4. Arkansas

Key Returners:  Moses Kingsley, Dusty Hannahs, Anton Beard
Key Losses:  Anthlon Bell
Key Newcomers:  Jaylen Barford (JUCO), Daryl Macon (JUCO), Arlando Cook (JUCO), Dustin Thomas (Colorado transfer), CJ Jones, Adrio Bailey

Projected lineup: 

Postseason Outlook:   8-12 seed

After an NCAA tourney round of 32 appearance two years ago, Mike Anderson began a mini-rebuilding project last season after losing his top-3 scorers, Bobby Portis, Chad Qualls and Rashad Madden.  Unsurprisingly, the Razorbacks were consistently inconsistent in 2016, finishing a mediocre 9-9 in SEC play and 16-16 overall.  However, with the emergence of big man Moses Kingsley, along with two incoming JUCO All-Americans, Arkansas looks poised to crack the top-5 of the SEC in 2017.

On the perimeter, Anderson will have 6 legit guards to rotate across 3 positions.  The returning trio of Dusty Hannahs, Anton Beard and Manuale Watkins is a solid veteran group of guards that all started for Anderson last season.  However, none of those three will have guaranteed starting spots with the arrival of  JUCO studs Jaylen Barford and Daryl Macon.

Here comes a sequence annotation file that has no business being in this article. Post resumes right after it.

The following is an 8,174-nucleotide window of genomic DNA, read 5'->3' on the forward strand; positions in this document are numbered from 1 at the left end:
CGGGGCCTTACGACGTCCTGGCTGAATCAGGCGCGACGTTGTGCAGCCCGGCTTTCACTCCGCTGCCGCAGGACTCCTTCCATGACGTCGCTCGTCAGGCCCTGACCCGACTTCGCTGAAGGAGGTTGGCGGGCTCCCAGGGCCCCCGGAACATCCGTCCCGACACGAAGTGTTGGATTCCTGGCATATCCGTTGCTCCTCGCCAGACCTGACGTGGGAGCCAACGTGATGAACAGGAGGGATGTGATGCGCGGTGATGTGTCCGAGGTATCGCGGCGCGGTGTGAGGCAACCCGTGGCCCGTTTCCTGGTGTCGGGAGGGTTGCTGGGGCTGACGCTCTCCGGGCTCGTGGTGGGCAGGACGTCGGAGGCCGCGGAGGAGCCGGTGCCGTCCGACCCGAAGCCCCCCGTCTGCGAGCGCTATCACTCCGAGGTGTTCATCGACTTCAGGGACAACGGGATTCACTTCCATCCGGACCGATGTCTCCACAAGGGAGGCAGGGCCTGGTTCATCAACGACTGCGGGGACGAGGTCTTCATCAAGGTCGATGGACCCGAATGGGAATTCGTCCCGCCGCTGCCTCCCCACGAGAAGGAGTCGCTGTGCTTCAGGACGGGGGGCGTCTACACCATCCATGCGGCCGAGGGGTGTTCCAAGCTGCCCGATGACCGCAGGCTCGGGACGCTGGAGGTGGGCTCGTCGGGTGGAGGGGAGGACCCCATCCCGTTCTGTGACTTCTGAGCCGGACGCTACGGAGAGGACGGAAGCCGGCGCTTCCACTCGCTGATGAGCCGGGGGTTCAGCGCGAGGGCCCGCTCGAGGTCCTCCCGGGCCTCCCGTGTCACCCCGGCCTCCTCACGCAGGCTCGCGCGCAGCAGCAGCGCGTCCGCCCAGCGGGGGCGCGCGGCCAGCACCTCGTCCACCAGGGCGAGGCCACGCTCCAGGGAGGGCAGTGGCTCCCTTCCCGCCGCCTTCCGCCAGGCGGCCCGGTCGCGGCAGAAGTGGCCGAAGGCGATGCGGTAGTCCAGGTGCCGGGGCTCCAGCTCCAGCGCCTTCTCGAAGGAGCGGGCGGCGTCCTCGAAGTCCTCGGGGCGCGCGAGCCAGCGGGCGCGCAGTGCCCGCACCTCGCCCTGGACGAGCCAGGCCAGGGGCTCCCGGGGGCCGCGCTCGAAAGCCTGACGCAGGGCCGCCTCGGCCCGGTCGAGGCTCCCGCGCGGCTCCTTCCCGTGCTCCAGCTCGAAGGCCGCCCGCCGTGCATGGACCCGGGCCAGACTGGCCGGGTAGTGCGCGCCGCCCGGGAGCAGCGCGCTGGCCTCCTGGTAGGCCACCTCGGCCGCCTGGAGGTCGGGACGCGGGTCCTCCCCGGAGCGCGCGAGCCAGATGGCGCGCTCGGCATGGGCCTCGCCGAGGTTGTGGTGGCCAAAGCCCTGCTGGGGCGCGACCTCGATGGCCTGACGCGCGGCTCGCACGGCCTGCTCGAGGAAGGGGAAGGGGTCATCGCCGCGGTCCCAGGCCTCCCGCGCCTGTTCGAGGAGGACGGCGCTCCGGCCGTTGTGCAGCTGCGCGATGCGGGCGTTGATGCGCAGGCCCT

Macon averaged 24 points a game over two seasons at Holmes Community College, shooting a respectable 50% from the floor last year.  Characterized as a pure scorer coming out of JUCO, Macon has reportedly made an incredible leap in his outside shooting ability this offseason, which makes him a good bet to start at the 2.  Macon and Barford's ability to consistently knock down outside shots will be critical to Arkansas keeping pace with their white-hot shooting display from last year, which made them a top-15 3-point shooting team in the country.  However, that will also be heavily dependent on Dustys Hannahs's ability to maintain his lights out shooting from the land of plenty. Hannahs drained an absurd 44% of his treys last year on 200+ attempts and actually led the Razorbacks in scoring at 17 a game, just ahead of Kingsley.

The other incoming JUCO piece is Jaylen Barford, whose production at the JUCO level was nothing short of impressive.  Barford put up 27 points a game on 59% shooting from the floor, to go along with 7 boards and 5 dimes a contest last season.  While Anderson may use him as an instant offense weapon off-the-bench, it's hard to see him not immediately inserting Barford into the starting lineup.